A musical set in a Britain of austerity, nearly bankrupted after an expensive war waged on multiple fronts, with the public’s only glimmer of hope built upon a forthcoming royal wedding? Betty Blue Eyes has surely found the perfect time in which to open (it is currently in previews, with press night on April 13).
In reality, the musical has been in gestation for quite some time now. When I interviewed George Stiles and Anthony Drewe for The Stage Podcast several months ago, their music for this adaptation of Alan Bennett’s film A Private Function was already eagerly awaited, and the number Magic Fingers had been showcased in the one-off concert A Spoonful of Stiles & Drewe in July 2008.
The fates have conspired to make the show’s concepts seem particularly appropriate now, with its message of how the proletariat should be wary of the upper classes bending the law to their own ends. Mind you, I’m sure that even if Britain were in an age of enduring prosperity, we would be able to find a parable in the tale of the little man struggling to find his place amongst the oppressors without losing his soul in the process…
While still in its first week of previews, Betty Blue Eyes feels much closer to a finished show than, say, The Wizard of Oz did at the same stage. In that show, it felt like the audience was watching a rehearsal – here, we were watching something whole and complete, which maybe needs a little bit of tweaking here and there but won’t particularly change between now and press night. That doesn’t mean it has no flaws, but those it does have in my view prevent a four-star review becoming a five-star one.
Reece Shearsmith plays Gilbert, a humble, peripatetic chiropodist whose ambitions go no further than his dream of renting a clinic on ‘the parade’, the shopping area of his Northern England town. His wife Joyce (Sarah Lancashire), who once harboured dreams of being a professional performer, yearns to be accepted amongst the town’s social elite. When the couple stumble upon the town council’s plans to stage a private banquet to celebrate the Royal Wedding of Princess Elizabeth to Philip Mountbatten, and that said banquet’s main course involves a pig being illegally reared in contravention of the country’s strict rationing laws, they see a way to cocking a snook at those who would exclude them.
It is only when the couple act on their plans to first abduct, then kill, the pig – the eponymous Betty Blue Eyes – that the book of this musical really gets going. Unfortunately, this main storyline doesn’t really kick in until the end of the first act. Up until that point, we have some frankly superb musical numbers – from the poignancy of Magic Fingers, as the women of the town recount their wartime experiences while Gilbert administers to their podiatry requirements, to Joyce’s glorious solo Nobody Calls Me Nobody, which we can safely assume will be the stand-out cabaret number taken from this show.
The rest of Act One ends up being mainly setup without the feeling of necessarily having anywhere direct to go. Adrian Scarborough’s turn as the inspector from the Ministry of Food ends up being too likeable to be as unctuous as the character needs, although the almost sexual bliss with which he paints sides of meat unfit for human consumption leaves an unpleasant aftertaste. His role does feel like it could be redeemed by someone who can be comically villainous, but possesses a singing voice with a strength that Scarborough sadly lacks.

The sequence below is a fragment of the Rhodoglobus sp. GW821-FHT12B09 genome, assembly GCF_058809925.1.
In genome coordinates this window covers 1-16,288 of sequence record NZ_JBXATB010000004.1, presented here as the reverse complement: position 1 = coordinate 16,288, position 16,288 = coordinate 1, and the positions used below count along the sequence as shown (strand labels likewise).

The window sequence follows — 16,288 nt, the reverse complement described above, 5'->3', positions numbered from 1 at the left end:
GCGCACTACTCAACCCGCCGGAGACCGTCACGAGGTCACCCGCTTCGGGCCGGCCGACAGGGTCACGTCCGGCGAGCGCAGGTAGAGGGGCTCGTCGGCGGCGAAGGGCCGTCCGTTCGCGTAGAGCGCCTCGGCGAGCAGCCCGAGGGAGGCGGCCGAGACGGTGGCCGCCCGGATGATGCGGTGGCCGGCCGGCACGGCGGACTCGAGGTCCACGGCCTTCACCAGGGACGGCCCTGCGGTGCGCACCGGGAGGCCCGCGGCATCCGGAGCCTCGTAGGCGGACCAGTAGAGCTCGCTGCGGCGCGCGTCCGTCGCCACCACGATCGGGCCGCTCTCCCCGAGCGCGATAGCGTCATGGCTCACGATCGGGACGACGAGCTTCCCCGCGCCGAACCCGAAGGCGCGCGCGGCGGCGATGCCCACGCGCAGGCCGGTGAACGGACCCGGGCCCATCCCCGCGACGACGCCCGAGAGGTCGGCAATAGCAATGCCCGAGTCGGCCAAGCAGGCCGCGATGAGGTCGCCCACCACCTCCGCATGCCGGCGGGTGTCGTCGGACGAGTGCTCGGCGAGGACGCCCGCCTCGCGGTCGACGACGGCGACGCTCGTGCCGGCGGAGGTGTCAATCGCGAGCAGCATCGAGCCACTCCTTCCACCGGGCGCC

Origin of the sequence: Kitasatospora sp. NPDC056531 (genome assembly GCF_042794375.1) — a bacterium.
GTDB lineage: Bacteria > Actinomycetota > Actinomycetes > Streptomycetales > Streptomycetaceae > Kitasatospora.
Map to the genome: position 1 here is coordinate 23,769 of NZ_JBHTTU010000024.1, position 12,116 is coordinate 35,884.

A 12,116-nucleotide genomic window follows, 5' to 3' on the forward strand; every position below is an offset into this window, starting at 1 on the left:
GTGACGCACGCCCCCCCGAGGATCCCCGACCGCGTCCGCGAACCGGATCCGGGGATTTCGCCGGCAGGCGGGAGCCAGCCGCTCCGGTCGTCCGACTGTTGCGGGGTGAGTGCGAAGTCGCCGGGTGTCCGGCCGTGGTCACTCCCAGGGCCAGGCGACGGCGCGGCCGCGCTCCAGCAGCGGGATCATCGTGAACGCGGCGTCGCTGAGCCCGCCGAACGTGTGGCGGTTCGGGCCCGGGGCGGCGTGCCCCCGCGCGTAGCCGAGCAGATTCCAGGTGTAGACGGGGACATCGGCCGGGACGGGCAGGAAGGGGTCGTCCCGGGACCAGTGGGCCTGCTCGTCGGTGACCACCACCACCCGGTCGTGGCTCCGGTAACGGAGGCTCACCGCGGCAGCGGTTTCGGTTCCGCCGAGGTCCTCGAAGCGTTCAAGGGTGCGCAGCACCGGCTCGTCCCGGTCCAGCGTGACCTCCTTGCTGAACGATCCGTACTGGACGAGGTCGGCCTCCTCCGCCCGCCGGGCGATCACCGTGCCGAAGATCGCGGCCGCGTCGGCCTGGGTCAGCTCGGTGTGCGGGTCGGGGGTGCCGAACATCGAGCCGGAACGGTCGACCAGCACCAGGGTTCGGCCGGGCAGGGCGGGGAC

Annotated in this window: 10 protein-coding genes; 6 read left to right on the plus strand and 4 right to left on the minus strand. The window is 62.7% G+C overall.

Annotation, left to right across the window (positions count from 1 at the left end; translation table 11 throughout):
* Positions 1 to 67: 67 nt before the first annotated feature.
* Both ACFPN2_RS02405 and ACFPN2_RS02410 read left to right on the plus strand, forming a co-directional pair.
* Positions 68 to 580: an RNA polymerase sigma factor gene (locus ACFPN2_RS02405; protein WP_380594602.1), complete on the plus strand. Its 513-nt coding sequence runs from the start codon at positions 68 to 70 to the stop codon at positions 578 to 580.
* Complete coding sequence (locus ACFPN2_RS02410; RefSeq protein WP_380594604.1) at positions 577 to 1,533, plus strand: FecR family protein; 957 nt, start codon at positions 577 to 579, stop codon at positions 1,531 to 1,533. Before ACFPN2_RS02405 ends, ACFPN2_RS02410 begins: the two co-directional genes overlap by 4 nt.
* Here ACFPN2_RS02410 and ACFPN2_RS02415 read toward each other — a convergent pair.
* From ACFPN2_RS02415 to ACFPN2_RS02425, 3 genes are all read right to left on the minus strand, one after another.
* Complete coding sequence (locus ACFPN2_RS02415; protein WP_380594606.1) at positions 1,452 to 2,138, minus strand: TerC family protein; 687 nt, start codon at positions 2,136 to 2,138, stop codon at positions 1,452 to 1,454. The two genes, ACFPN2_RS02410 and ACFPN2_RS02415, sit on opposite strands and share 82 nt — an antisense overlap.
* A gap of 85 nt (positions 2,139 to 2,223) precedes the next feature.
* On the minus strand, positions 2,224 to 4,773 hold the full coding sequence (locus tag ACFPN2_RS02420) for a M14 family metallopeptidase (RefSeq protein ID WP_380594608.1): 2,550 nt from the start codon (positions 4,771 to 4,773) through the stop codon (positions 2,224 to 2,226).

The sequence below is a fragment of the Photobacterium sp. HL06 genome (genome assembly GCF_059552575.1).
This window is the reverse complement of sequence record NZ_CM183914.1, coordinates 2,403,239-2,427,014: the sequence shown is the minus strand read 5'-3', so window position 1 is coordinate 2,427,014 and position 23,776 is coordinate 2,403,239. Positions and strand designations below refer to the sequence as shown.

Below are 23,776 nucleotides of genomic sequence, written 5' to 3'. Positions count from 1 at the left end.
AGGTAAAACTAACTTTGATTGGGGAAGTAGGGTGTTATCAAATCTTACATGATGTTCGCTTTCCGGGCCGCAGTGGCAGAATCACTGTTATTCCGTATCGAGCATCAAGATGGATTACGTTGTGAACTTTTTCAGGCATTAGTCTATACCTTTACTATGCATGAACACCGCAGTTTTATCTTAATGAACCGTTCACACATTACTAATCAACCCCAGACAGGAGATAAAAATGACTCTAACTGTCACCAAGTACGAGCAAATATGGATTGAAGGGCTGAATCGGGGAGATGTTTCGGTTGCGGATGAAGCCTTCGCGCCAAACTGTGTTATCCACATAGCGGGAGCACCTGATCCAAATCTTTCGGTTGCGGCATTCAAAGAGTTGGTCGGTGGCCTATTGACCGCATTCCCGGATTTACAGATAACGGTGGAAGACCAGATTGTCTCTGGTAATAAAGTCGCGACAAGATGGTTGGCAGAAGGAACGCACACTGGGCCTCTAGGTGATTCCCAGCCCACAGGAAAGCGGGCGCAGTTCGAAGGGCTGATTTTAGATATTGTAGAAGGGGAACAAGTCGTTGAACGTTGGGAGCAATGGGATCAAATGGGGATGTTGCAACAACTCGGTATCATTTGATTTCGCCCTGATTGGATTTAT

Indeed, a certain weakness in the vocal area also hampers Reece Shearsmith’s Gilbert, such that he always seems to be playing second fiddle to whichever principal or ensemble cast member he happens to be singing with. As the man who is set up from the beginning as the everyman protagonist we’re supposed to root for, this does not bode well.
Thankfully, Sarah Lancashire – hitherto an actress not known for her singing and dancing ability – saves the first act with a succession of performances in solo and as part of an ensemble that carries the show on to the point where the story proper really starts to take flight. Make no mistake, this is Joyce’s story, and both Shearsmith and Ann Emery as Joyce’s 84-year-old mother work hard to make sure that Lancashire is able to show off her abilities in their best light.
Come Act 2, and the couple’s increasingly desperate attempts to conceal Betty in their terraced house form the basis of some wonderful farcical moments that make the whole show come alive. Unfortunately, Betty herself – a (reportedly very expensive) animatronic marvel, doesn’t quite possess the character of a live creature. True, it (she?) demonstrates great advancements in the world of electronic performance, but I couldn’t help feeling that a puppet-based pig would have provided more of the charisma that councilman Allardyce and Gilbert supposedly spot in her.
I know it probably sounds like I’m on a downer about Betty Blue Eyes, but I really did love it. It is a beautiful musical, very British in its form and redolent of the era in which it is set. The Charleston/Lindy Hop number in Act One is one of the better dance sequences I’ve seen on the West End stage in a long time, and both the songs and the book contain enough moments to allow oneself to get swept up in emotion. As one of the biggest new musicals in recent years, it acquits itself well and, fingers crossed, will get a long run.
However, one last quibble before I close. The poster of “Keep Calm and Carry On” has become something of a meme in the last couple of years, with plays on the theme cropping up all over the place – including on special T-shirts worn by the Novello front of house staff. It comes as no surprise that a projected version should form the basis of the pre-overture staging. But who in their right mind decided to forego the original’s classic font of Gill Sans in favour of the frankly awful (and anachronistic) Arial?